The two bidders are expected to be included in a shortlist to be drawn up this weekend by Ladbroke alongside a number of venture capitalists. The hotels-to-casinos group has also received a number of offers from financial buyers, tipped to include Nikko, Charterhouse, CVC and Prudential, for the 891 Coral shops.
Industry sources said the venture capitalists were likely to have offered considerably more than the Tote, which is state-owned, and Stanley Leisure - with bids of up to pounds 400m - in the hope of getting a seat at the negotiating table.
It is thought that if Stanley Leisure, the UK's fourth largest betting chain, wins the auction then it would change the name of most of its shops to Coral. The company believes that the Coral brand name is more attractive to punters.
Ladbroke bought the Coral chain from the brewing giant Bass for pounds 363m last December. However, the sale was blocked by the Trade and Industry Secretary Peter Mandelson on competition grounds two months ago.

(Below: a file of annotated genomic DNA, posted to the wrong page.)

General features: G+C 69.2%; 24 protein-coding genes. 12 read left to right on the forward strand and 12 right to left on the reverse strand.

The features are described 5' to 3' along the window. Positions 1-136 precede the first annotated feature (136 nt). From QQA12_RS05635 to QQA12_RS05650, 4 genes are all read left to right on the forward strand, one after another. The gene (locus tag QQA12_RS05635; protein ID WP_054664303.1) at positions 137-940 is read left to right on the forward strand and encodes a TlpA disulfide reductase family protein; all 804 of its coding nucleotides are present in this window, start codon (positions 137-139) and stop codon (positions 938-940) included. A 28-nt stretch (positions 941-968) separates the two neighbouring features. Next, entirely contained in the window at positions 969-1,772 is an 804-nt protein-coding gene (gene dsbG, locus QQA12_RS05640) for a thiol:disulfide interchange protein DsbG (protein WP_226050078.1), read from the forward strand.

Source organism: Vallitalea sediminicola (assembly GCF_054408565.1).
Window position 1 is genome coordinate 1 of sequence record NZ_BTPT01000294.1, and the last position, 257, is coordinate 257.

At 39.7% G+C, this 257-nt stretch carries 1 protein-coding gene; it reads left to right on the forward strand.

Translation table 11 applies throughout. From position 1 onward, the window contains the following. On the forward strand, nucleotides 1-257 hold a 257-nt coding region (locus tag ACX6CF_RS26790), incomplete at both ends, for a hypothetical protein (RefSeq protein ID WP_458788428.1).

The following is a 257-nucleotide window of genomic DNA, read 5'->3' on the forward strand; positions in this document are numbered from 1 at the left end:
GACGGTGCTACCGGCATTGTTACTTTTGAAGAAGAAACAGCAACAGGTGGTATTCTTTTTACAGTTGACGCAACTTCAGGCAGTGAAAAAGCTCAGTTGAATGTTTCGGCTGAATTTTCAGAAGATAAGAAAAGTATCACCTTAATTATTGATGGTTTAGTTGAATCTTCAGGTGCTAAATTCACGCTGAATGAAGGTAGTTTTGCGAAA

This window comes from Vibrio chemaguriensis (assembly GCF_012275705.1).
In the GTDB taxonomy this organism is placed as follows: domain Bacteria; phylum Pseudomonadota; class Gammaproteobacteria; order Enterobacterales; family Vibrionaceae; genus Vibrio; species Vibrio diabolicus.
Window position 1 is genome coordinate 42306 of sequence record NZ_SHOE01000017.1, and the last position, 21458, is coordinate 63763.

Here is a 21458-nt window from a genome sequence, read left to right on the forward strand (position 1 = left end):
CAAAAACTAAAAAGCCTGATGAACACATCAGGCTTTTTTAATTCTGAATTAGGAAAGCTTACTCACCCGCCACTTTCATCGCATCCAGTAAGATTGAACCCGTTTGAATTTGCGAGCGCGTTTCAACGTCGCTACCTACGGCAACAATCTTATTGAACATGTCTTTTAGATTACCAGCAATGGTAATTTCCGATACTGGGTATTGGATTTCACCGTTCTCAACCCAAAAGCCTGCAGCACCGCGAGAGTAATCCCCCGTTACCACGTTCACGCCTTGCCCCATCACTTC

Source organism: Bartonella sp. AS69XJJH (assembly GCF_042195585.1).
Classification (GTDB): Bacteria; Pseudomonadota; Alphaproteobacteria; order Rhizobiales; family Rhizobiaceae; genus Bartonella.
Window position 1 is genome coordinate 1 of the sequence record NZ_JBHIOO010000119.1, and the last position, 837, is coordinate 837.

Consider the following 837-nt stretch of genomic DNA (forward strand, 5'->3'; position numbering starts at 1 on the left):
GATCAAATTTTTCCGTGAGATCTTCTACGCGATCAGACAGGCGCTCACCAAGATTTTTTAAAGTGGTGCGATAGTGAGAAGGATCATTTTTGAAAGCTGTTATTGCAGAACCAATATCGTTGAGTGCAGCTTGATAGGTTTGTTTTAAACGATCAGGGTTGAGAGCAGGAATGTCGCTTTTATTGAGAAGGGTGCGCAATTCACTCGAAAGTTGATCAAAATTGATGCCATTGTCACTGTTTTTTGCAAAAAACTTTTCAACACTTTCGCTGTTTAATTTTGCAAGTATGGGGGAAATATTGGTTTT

Mr Mandelson ruled the Coral purchase would have given Ladbroke a dominant position in the pounds 6bn-a-year UK betting market. Ladbroke is already the country's largest bookmaker with 1,900 shops, and a takeover of Coral would have given it 30 per cent of the market. Mr Mandelson ordered Ladbroke to sell the shops within six months, preferably to a single buyer to create a sizeable "third force" behind Ladbroke and William Hill.
The Tote and Stanley Leisure are expected to argue that a sale to a trade buyer would be the best way to comply with the minister's wishes.